Diego also promotes social production in underprivileged neighborhoods; he turns local grass-root organizations into social microbusinesses, providing them the tools to manufacture and sell high-quality products and services to responsible consumers. This system is currently generating employment for 28 families in four different locations, who are devoted to handmade candles, clothes, serigraphy stamping, and sewing.
Through the methods described above, Diego inspires responsible production at three levels of business: corporations, mid-level businesses, and community-based entrepreneurs. Because most of these services fund themselves through corporate partnership, they replicate with quickness and ease. Drawing on his success with businesses, Diego is now refining a social investment system to offer economic and social returns to investors. He has even drafted a bill on socially responsible businesses to spread sustainable practices throughout Argentina’s entire business sector.
Interruption seeks to replicate its successes both inside Argentina and internationally. Within the country, Interruption spreads by locating likely companies and establishing partnerships, involving local citizen sector organizations as it extends the Agora program and other social projects. Internationally, Interruption has spread to an office in New York that attracts investors and buyers for socially responsible goods, distributes the organization’s magazine, and tests and refines the methodology of Agora.
Diego was born into a wealthy family. He was strongly motivated to find ways to pull down barriers of social exclusion. He spent much of his adolescence backpacking around Africa, Eastern and Western Europe, and Latin America, on a mission to expose himself to diverse cultures and life experiences. He studied economics at university and worked on his own to master philosophy and social psychology.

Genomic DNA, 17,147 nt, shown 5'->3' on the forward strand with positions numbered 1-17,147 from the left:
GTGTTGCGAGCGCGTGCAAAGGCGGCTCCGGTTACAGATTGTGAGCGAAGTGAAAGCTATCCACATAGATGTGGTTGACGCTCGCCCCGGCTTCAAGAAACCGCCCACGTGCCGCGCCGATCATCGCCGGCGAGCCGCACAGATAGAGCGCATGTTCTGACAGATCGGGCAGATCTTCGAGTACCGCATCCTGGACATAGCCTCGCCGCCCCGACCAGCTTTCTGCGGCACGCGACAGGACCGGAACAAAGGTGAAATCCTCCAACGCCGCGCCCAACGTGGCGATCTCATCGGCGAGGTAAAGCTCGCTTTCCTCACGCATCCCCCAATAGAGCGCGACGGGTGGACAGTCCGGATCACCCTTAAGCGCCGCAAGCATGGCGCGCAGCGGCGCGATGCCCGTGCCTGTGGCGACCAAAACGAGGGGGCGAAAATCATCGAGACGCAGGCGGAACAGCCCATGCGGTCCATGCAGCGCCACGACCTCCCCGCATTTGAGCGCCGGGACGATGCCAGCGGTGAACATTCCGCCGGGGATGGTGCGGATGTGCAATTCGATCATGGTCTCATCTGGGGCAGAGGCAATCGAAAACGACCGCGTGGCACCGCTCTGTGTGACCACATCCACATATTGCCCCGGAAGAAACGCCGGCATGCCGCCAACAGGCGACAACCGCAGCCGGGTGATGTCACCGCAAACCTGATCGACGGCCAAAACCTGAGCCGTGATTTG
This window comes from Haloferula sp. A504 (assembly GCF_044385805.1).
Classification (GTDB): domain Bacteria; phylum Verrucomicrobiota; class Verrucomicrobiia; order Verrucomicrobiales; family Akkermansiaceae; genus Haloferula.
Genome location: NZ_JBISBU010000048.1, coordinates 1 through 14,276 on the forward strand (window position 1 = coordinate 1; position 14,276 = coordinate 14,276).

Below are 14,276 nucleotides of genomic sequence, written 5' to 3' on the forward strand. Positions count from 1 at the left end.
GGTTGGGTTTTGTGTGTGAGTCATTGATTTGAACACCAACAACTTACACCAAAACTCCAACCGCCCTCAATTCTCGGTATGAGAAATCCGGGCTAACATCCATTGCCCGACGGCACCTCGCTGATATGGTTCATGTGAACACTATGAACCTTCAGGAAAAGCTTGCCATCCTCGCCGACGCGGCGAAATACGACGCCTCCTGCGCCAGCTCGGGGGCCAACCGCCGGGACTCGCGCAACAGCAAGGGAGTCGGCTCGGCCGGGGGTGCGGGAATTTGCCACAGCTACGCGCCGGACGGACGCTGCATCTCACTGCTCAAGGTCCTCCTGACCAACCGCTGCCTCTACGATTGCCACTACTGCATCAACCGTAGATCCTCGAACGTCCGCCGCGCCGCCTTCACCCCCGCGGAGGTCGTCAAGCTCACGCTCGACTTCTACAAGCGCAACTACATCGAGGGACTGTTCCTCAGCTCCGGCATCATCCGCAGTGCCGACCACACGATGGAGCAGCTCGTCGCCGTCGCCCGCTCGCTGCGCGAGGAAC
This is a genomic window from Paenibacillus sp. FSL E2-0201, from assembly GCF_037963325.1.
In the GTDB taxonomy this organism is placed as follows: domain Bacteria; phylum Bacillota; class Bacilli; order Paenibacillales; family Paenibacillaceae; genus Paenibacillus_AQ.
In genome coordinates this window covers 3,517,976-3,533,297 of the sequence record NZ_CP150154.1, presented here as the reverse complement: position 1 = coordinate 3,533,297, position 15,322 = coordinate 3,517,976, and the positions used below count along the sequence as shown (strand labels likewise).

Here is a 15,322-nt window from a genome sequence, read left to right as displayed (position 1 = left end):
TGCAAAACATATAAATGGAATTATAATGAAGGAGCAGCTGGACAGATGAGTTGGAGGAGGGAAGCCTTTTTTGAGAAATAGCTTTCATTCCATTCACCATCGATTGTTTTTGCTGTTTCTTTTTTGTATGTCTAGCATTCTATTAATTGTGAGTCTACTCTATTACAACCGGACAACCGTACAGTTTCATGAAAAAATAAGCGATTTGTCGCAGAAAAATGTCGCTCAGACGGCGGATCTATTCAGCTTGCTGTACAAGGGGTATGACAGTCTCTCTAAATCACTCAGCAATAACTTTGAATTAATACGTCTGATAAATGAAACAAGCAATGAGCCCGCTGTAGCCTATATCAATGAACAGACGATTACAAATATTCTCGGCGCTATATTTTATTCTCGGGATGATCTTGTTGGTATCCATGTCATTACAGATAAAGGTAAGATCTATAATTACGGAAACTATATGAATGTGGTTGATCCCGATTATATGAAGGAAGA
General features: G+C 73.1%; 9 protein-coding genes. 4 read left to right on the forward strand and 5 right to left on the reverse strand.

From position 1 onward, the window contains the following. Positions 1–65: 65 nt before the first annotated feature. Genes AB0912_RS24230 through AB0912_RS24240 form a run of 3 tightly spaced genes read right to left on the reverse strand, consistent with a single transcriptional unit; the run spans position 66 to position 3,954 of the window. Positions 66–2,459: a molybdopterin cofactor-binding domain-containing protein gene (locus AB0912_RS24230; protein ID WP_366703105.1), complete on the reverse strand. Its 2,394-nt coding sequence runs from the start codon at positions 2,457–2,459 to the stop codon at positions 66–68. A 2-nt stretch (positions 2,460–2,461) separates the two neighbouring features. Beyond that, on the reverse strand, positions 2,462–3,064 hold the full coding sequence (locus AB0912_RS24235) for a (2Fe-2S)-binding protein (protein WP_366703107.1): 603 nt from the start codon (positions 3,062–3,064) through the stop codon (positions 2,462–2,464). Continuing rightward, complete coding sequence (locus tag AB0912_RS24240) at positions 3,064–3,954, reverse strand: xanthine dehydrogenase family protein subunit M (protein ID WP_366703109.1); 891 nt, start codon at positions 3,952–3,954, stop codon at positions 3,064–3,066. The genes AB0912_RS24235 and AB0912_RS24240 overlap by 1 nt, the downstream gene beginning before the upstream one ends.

At 18 years of age, Diego used his gifts of vision and cleverness to envision practical tools that could provoke sustainable social change. He was convinced that a new type of institution needed to emerge that could blend the power of business with the social mission of citizen sector organizations. At age 20 he wrote a script and produced a movie fleshing out a dream for a new culture of social participation. Joining a group of socially committed friends, he organized an alternative art and social festival. This was the seed of Interruption, named after the need to interrupt the status quo and provide a place for new ideas based on new understanding. He was offered a scholarship to earn a PhD in political economy in the United States, but chose to stay in Argentina and work for change. During 2001, amid the worst political, economic, and social crisis in Argentina, Interruption became a space that channeled the social commitment and energy of young people. From these early roots his work has blossomed, extending to thousands of people and businesses across Argentina.